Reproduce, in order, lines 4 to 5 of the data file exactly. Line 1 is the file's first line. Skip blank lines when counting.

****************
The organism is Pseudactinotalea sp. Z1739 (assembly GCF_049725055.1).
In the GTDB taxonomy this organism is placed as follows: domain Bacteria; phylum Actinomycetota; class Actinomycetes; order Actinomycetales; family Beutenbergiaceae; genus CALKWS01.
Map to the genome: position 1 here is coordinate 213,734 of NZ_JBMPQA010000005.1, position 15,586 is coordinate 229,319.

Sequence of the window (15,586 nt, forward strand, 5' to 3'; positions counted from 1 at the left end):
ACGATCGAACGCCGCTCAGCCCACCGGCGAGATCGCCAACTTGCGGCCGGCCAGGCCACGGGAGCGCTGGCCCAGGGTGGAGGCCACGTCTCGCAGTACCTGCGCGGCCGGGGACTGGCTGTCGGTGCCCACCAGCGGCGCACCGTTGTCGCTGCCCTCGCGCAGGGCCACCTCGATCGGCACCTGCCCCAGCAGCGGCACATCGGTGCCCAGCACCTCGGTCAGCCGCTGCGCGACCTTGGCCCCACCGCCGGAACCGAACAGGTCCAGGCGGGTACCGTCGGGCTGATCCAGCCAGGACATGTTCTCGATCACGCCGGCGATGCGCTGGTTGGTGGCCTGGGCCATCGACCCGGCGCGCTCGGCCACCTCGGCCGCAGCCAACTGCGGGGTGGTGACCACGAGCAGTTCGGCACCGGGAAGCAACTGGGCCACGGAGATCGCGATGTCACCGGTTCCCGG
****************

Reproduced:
Sequence of the window (15,586 nt, forward strand, 5' to 3'; positions counted from 1 at the left end):
ACGATCGAACGCCGCTCAGCCCACCGGCGAGATCGCCAACTTGCGGCCGGCCAGGCCACGGGAGCGCTGGCCCAGGGTGGAGGCCACGTCTCGCAGTACCTGCGCGGCCGGGGACTGGCTGTCGGTGCCCACCAGCGGCGCACCGTTGTCGCTGCCCTCGCGCAGGGCCACCTCGATCGGCACCTGCCCCAGCAGCGGCACATCGGTGCCCAGCACCTCGGTCAGCCGCTGCGCGACCTTGGCCCCACCGCCGGAACCGAACAGGTCCAGGCGGGTACCGTCGGGCTGATCCAGCCAGGACATGTTCTCGATCACGCCGGCGATGCGCTGGTTGGTGGCCTGGGCCATCGACCCGGCGCGCTCGGCCACCTCGGCCGCAGCCAACTGCGGGGTGGTGACCACGAGCAGTTCGGCACCGGGAAGCAACTGGGCCACGGAGATCGCGATGTCACCGGTTCCCGG